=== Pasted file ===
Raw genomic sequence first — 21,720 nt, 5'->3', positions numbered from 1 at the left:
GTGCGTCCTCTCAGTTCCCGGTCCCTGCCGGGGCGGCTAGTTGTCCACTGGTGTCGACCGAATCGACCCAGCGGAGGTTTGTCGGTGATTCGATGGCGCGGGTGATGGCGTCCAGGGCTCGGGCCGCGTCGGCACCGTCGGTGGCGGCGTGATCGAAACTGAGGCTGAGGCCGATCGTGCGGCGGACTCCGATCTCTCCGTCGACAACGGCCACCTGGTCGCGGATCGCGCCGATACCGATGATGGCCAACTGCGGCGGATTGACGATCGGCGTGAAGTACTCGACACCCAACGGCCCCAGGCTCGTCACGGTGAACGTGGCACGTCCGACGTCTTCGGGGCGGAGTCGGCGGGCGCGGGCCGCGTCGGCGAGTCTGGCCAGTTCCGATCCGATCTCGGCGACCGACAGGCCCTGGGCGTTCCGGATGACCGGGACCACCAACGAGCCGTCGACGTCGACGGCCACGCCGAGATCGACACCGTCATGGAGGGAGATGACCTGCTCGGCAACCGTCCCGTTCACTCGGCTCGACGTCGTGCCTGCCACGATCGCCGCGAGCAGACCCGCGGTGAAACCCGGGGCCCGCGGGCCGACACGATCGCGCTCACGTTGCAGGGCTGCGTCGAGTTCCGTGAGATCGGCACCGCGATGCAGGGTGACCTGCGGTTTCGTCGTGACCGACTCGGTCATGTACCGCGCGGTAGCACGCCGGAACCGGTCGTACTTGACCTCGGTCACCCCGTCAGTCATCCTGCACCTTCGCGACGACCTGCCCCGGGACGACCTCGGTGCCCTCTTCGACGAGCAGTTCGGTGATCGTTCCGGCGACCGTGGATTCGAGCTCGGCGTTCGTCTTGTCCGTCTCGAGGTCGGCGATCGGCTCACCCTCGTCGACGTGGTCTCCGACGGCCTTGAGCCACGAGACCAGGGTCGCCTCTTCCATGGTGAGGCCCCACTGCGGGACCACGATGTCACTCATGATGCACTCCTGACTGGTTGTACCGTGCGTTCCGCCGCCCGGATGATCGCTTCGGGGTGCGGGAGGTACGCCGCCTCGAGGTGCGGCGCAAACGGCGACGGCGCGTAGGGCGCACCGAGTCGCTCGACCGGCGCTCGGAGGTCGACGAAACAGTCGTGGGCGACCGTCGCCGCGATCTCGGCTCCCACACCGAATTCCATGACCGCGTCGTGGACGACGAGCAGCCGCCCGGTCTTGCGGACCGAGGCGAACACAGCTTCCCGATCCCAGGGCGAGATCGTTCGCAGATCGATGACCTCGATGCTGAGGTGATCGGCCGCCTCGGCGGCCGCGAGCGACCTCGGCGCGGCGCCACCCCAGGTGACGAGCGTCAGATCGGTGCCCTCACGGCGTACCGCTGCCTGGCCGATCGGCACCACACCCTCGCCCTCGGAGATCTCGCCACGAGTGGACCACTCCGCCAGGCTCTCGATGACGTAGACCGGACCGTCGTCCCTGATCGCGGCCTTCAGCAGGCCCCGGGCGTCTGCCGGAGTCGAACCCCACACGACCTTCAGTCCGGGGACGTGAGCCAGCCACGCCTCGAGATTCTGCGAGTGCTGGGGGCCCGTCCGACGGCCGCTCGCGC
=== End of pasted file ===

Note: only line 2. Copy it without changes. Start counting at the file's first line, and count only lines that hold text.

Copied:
GTGCGTCCTCTCAGTTCCCGGTCCCTGCCGGGGCGGCTAGTTGTCCACTGGTGTCGACCGAATCGACCCAGCGGAGGTTTGTCGGTGATTCGATGGCGCGGGTGATGGCGTCCAGGGCTCGGGCCGCGTCGGCACCGTCGGTGGCGGCGTGATCGAAACTGAGGCTGAGGCCGATCGTGCGGCGGACTCCGATCTCTCCGTCGACAACGGCCACCTGGTCGCGGATCGCGCCGATACCGATGATGGCCAACTGCGGCGGATTGACGATCGGCGTGAAGTACTCGACACCCAACGGCCCCAGGCTCGTCACGGTGAACGTGGCACGTCCGACGTCTTCGGGGCGGAGTCGGCGGGCGCGGGCCGCGTCGGCGAGTCTGGCCAGTTCCGATCCGATCTCGGCGACCGACAGGCCCTGGGCGTTCCGGATGACCGGGACCACCAACGAGCCGTCGACGTCGACGGCCACGCCGAGATCGACACCGTCATGGAGGGAGATGACCTGCTCGGCAACCGTCCCGTTCACTCGGCTCGACGTCGTGCCTGCCACGATCGCCGCGAGCAGACCCGCGGTGAAACCCGGGGCCCGCGGGCCGACACGATCGCGCTCACGTTGCAGGGCTGCGTCGAGTTCCGTGAGATCGGCACCGCGATGCAGGGTGACCTGCGGTTTCGTCGTGACCGACTCGGTCATGTACCGCGCGGTAGCACGCCGGAACCGGTCGTACTTGACCTCGGTCACCCCGTCAGTCATCCTGCACCTTCGCGACGACCTGCCCCGGGACGACCTCGGTGCCCTCTTCGACGAGCAGTTCGGTGATCGTTCCGGCGACCGTGGATTCGAGCTCGGCGTTCGTCTTGTCCGTCTCGAGGTCGGCGATCGGCTCACCCTCGTCGACGTGGTCTCCGACGGCCTTGAGCCACGAGACCAGGGTCGCCTCTTCCATGGTGAGGCCCCACTGCGGGACCACGATGTCACTCATGATGCACTCCTGACTGGTTGTACCGTGCGTTCCGCCGCCCGGATGATCGCTTCGGGGTGCGGGAGGTACGCCGCCTCGAGGTGCGGCGCAAACGGCGACGGCGCGTAGGGCGCACCGAGTCGCTCGACCGGCGCTCGGAGGTCGACGAAACAGTCGTGGGCGACCGTCGCCGCGATCTCGGCTCCCACACCGAATTCCATGACCGCGTCGTGGACGACGAGCAGCCGCCCGGTCTTGCGGACCGAGGCGAACACAGCTTCCCGATCCCAGGGCGAGATCGTTCGCAGATCGATGACCTCGATGCTGAGGTGATCGGCCGCCTCGGCGGCCGCGAGCGACCTCGGCGCGGCGCCACCCCAGGTGACGAGCGTCAGATCGGTGCCCTCACGGCGTACCGCTGCCTGGCCGATCGGCACCACACCCTCGCCCTCGGAGATCTCGCCACGAGTGGACCACTCCGCCAGGCTCTCGATGACGTAGACCGGACCGTCGTCCCTGATCGCGGCCTTCAGCAGGCCCCGGGCGTCTGCCGGAGTCGAACCCCACACGACCTTCAGTCCGGGGACGTGAGCCAGCCACGCCTCGAGATTCTGCGAGTGCTGGGGGCCCGTCCGACGGCCGCTCGCGC